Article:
Kaoru breathed in slowly and checked the sword briefly to make sure no blood had splattered on its edge. The two men appeared to be amateur fighters and she didn't have any desire to shed their blood; she only wanted to teach them a lesson. When they next woke up, perhaps the ensuing body aches would remind them not to accost any other women or insult their hats. Kaoru smiled to herself at the thought and was about to turn towards the cloaked woman when a strangely familiar voice remarked softly, "That's the sakabatou, isn't it?"
Her smile slid away instantly as her body stiffened. A sliver of tension settled on the back of Kaoru's neck, stiffening her spine, and she didn't dare turn around. That voice …
Her heartbeat sped up, faster than it had when she was fighting the two thugs. Dragging in some air so she wouldn't pass out, Kaoru dropped her head at an angle so it would be harder to see her under the hat. She had to leave, and now. Without responding to the question, she sheathed her sword and started to walk away quickly from other cloaked woman. Stupid, Kaoru, she thought vehemently to herself, desperately trying to hold back from breaking into a run. Stupid stupid stupid …..
"Ow, hey! Kaoru!"
The familiar, feminine shout was the only warning she had. Kaoru glanced over her shoulder, eyes widening as Skull ran straight towards her with a snarl on his lips and a dagger pointed straight at her. She didn't have nearly enough time to draw her sword or even move out of the way. Frozen in place, Kaoru closed her eyes tightly and braced herself for the impact.
Only it never came. Two seconds passed and she heard a loud smack and a thud but since she was still standing, it must have been Skull who fell. Perhaps he had tripped on the ground?
Opening her eyes, Kaoru confirmed that Skull indeed lay on the ground, completely unconscious this time. But the reason why he was in such condition made her heart lurch to her throat before dropping straight down to her toes.
Loose flame-red hair, longer than she had ever seen it, swayed briefly in the breeze before the head turned and stared at her with molten gold eyes. His face, which seemed kind and gentle before, now held no trace of warmth or peace as his gaze focused directly onto her.
Kaoru backpedaled two steps, her hand going to her throat in a defensive gesture even as her brain denied his presence. And despite the unfamiliar black gi he wore, the familiar whiff of warm ginger mingled with a hint of the forest wafted under her nose. That recognizable scent roused half-buried memories, memories she had wanted to forget. Kaoru took another step back, eyes blinking furiously to make him vanish from sight, half-certain her vision was playing tricks on her.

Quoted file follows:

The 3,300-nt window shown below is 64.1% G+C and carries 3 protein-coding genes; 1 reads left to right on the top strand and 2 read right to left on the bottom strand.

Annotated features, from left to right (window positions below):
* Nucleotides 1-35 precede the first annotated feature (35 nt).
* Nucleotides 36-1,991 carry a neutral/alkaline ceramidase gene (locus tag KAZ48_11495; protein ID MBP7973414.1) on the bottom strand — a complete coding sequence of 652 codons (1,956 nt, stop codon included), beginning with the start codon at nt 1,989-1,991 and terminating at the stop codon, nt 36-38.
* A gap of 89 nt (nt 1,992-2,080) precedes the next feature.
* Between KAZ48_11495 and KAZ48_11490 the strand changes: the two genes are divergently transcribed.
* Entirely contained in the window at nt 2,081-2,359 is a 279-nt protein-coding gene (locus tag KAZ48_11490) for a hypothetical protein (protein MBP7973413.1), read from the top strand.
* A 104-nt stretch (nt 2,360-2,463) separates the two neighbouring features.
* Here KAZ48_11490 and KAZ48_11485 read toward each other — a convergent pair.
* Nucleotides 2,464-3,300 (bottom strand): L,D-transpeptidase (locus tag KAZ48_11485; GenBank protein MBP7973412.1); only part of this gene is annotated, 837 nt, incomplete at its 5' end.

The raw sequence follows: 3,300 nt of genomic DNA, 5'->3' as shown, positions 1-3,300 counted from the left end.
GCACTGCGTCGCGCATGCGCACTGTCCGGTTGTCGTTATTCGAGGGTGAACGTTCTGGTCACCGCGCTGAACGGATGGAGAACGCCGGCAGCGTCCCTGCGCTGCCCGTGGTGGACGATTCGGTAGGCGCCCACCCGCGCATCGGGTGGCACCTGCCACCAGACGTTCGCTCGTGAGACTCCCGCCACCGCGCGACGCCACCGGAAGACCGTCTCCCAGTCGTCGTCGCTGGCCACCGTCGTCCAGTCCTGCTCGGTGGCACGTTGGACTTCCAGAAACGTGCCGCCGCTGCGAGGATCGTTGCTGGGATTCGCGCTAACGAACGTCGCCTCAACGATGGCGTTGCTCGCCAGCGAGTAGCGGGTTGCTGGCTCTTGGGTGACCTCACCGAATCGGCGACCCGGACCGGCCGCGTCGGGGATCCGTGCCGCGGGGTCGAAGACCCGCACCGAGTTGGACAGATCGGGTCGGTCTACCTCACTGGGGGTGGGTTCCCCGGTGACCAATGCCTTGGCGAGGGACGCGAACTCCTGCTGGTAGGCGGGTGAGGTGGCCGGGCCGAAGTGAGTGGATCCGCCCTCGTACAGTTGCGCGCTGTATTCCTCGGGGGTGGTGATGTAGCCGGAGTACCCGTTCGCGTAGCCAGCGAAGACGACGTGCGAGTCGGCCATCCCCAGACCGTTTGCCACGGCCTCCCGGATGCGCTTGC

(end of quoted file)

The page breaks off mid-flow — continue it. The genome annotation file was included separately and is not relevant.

But Kenshin stayed exactly where he was, the golden eyes not straying from her face. Kaoru noticed with some hysterical bemusement that he had a sword in his hand that wasn't his usual weapon.
Of course not. Because she had taken the sakabatou the night she left the dojo.
Their locked gazes finally broke as Kenshin followed her eyes to the sword in his hand. He hefted it experimentally before looking back at her. "After you left, I had to find another blade. While it is no true reverse-blade sword, the edge is dulled enough to serve its purposes."
Kenshin's voice hadn't changed. It was still calm, soothing, even coolly conversational. But a thread of hardness and fury carried in the undertone. Kaoru choked back a sudden sob, overwhelmed by his unexpected presence and, without thinking, turned to flee from him. Her eyes, filling with unshed tears, caused the road to blur in front of her. The twisting of her heart squeezed her lungs down to her stomach.
She took only two steps when she ran into something hard. Instantly, hands caught her arms and steadied her. Kaoru looked up and managed, through her swimming eyes, to focus on a tall, dark-haired man gazing impassively down on her.
Which meant her first guess about the cloaked woman was right. Makimachi Misao, the cloaked figure who had never ever screamed for help a day in her life, pretended to be a helpless victim and lured her into the confrontation with the thugs. Knowing friend as well as she did, Misao used Kaoru's penchant to help people to draw her in and trap her.
A plan worthy of the Oniwabanshu. Kaoru only wished she could appreciate their ingenuity more.
Sagging in Aoshi's grasp, Kaoru bowed her head until she could see her sandaled feet. She felt more than heard Kenshin approaching and tensed at his sudden nearness. His warmth, which had always reached out to her, crowded around her, pressed in, demanded to be recognized and embraced. But Kaoru refused to give in and didn't look up at him.
Someone plucked the hat from her head so her bound and plaited hair fell down, almost to her waist now. Then cool fingers tucked themselves under her chin and forced her head up.
With little choice, Kaoru lifted her gaze until it met Kenshin's, resenting the fact that he could manhandle her so easily. She knew her eyes flashed defiant cobalt, though it didn't seem to affect him in the least. Kenshin merely studied her for a long while before the fingers dropped down and grasped her lower sword arm. Instantly, Aoshi released her and stepped back so she was now in full custody of Kenshin.
"Let's go," Kenshin said curtly, turning to face the road. He strode off, nearly dragging Kaoru with her.
"The men?" Aoshi asked him, jerking his head to indicate the unconscious thugs.
Kenshin didn't even look back. "Leave them. I've got what I came for."
* * * * *